The Catalonian capital is aiming to supplant proprietary software including Outlook, Office and Internet Explorer by the spring of next year

The city of Barcelona has embarked on an ambitious open source effort aimed at reducing its dependence on large proprietary software vendors such as Microsoft, including the replacement of both applications and operating systems.

The city government is investing 70 percent of its software budget into open source this year, with the aim of swapping Microsoft email and productivity tools for open source equivalents by the spring of next year, the end of the current government’s mandate.

Longer-term goals include supplanting Windows with a Linux distribution such as Ubuntu, which is already being trialled on 1,000 desktops under a city government trial, according to Spanish daily El País.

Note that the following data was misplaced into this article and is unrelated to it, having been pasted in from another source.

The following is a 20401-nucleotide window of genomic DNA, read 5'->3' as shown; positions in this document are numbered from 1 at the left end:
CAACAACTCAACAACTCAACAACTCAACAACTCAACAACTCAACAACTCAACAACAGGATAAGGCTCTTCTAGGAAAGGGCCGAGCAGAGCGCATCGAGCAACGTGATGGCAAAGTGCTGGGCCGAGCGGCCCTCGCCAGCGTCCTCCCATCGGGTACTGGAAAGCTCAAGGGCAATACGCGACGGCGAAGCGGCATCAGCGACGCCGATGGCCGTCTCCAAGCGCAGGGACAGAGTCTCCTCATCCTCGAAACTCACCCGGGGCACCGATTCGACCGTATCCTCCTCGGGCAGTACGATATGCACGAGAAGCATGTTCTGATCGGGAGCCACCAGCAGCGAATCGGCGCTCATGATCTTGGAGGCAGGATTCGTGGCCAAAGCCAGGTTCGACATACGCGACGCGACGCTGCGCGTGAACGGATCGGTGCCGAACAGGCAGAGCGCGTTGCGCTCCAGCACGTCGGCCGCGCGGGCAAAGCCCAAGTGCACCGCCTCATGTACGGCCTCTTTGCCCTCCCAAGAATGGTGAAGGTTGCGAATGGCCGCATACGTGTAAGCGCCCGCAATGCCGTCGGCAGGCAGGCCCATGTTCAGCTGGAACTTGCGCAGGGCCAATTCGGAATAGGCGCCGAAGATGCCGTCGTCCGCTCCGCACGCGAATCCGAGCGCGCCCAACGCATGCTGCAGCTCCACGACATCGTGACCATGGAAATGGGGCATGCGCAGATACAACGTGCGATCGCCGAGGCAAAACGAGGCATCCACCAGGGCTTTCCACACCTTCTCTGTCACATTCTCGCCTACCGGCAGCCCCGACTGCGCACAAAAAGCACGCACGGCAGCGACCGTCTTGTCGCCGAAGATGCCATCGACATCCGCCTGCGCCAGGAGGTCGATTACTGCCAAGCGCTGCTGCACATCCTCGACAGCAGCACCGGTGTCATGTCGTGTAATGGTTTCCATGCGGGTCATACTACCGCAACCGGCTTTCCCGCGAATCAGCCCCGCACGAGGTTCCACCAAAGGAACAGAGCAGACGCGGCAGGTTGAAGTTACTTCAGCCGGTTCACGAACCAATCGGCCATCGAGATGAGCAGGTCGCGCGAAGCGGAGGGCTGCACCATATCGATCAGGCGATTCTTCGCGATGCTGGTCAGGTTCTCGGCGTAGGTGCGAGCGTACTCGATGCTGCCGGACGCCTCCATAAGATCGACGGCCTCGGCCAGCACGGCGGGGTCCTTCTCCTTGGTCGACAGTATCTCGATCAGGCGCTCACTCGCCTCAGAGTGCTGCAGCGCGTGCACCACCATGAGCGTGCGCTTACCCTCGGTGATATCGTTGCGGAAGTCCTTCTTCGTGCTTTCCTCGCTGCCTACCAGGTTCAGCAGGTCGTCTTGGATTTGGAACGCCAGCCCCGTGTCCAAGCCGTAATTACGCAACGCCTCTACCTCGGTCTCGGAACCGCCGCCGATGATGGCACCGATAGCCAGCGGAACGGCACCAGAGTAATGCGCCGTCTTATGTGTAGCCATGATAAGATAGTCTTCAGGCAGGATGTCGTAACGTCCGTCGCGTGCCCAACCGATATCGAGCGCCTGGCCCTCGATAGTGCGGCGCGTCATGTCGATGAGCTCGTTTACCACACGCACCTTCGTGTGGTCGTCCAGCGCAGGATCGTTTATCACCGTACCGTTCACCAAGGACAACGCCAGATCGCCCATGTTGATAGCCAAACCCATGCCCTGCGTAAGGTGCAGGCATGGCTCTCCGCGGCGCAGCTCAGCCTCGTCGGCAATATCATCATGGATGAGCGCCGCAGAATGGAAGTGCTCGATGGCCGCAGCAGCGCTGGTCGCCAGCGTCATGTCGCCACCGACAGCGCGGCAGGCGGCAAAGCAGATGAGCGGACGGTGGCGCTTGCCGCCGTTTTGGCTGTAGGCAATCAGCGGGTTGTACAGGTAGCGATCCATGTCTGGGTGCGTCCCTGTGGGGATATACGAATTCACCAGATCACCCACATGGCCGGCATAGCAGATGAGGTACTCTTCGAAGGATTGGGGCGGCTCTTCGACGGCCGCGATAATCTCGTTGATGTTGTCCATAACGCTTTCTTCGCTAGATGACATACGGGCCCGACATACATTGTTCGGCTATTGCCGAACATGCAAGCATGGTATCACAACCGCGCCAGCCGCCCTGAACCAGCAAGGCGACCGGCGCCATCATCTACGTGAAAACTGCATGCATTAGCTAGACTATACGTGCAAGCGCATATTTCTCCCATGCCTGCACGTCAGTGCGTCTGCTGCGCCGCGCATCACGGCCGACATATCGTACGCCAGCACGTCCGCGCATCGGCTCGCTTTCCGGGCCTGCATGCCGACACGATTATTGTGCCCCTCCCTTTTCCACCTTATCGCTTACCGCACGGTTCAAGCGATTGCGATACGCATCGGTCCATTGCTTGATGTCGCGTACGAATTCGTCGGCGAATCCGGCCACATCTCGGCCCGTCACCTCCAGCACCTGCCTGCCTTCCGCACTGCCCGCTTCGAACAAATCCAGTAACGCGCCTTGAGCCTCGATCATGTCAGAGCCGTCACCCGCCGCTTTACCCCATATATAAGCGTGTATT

The initial stage targets Microsoft’s Outlook email client and server software, as well as Internet Explorer and Office, which are to be replaced by OpenXchange, Mozilla Firefox and OpenOffice, according to Francesca Bria, Barcelona council’s commissioner for technology and digital innovation.

She said Barcelona is the first European city to join the Free Software Foundation’s Public Money, Public Code initiative, which encourages governments to use open source software.

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